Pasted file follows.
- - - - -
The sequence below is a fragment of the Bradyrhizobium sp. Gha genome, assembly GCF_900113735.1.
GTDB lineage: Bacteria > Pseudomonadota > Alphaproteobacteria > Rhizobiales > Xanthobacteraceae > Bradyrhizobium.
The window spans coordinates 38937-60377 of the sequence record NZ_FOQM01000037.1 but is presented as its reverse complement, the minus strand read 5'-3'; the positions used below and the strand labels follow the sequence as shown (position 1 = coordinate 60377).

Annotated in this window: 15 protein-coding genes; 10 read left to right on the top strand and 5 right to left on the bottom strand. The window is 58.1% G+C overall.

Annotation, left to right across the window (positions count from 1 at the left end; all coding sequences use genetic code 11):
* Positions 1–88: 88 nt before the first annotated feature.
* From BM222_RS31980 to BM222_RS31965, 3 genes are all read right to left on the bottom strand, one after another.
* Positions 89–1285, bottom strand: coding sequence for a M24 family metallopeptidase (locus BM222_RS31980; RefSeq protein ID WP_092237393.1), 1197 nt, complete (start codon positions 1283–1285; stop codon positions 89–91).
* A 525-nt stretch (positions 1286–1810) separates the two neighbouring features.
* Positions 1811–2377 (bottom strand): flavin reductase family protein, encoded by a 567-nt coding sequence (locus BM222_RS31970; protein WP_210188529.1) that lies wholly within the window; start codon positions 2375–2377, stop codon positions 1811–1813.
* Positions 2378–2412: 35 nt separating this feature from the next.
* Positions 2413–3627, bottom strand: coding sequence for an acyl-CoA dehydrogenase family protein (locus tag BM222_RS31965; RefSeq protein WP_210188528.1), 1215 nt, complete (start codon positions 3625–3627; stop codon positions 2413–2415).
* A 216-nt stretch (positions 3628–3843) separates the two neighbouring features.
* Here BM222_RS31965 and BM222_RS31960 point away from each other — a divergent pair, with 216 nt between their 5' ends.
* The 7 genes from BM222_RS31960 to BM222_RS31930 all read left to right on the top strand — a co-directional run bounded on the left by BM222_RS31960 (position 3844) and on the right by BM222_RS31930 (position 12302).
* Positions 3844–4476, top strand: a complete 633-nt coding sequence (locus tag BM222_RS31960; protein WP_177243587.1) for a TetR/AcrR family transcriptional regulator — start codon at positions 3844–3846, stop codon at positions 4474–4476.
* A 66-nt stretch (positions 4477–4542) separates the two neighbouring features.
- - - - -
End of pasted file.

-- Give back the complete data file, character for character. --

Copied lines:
The sequence below is a fragment of the Bradyrhizobium sp. Gha genome, assembly GCF_900113735.1.
GTDB lineage: Bacteria > Pseudomonadota > Alphaproteobacteria > Rhizobiales > Xanthobacteraceae > Bradyrhizobium.
The window spans coordinates 38937-60377 of the sequence record NZ_FOQM01000037.1 but is presented as its reverse complement, the minus strand read 5'-3'; the positions used below and the strand labels follow the sequence as shown (position 1 = coordinate 60377).

Annotated in this window: 15 protein-coding genes; 10 read left to right on the top strand and 5 right to left on the bottom strand. The window is 58.1% G+C overall.

Annotation, left to right across the window (positions count from 1 at the left end; all coding sequences use genetic code 11):
* Positions 1–88: 88 nt before the first annotated feature.
* From BM222_RS31980 to BM222_RS31965, 3 genes are all read right to left on the bottom strand, one after another.
* Positions 89–1285, bottom strand: coding sequence for a M24 family metallopeptidase (locus BM222_RS31980; RefSeq protein ID WP_092237393.1), 1197 nt, complete (start codon positions 1283–1285; stop codon positions 89–91).
* A 525-nt stretch (positions 1286–1810) separates the two neighbouring features.
* Positions 1811–2377 (bottom strand): flavin reductase family protein, encoded by a 567-nt coding sequence (locus BM222_RS31970; protein WP_210188529.1) that lies wholly within the window; start codon positions 2375–2377, stop codon positions 1811–1813.
* Positions 2378–2412: 35 nt separating this feature from the next.
* Positions 2413–3627, bottom strand: coding sequence for an acyl-CoA dehydrogenase family protein (locus tag BM222_RS31965; RefSeq protein WP_210188528.1), 1215 nt, complete (start codon positions 3625–3627; stop codon positions 2413–2415).
* A 216-nt stretch (positions 3628–3843) separates the two neighbouring features.
* Here BM222_RS31965 and BM222_RS31960 point away from each other — a divergent pair, with 216 nt between their 5' ends.
* The 7 genes from BM222_RS31960 to BM222_RS31930 all read left to right on the top strand — a co-directional run bounded on the left by BM222_RS31960 (position 3844) and on the right by BM222_RS31930 (position 12302).
* Positions 3844–4476, top strand: a complete 633-nt coding sequence (locus tag BM222_RS31960; protein WP_177243587.1) for a TetR/AcrR family transcriptional regulator — start codon at positions 3844–3846, stop codon at positions 4474–4476.
* A 66-nt stretch (positions 4477–4542) separates the two neighbouring features.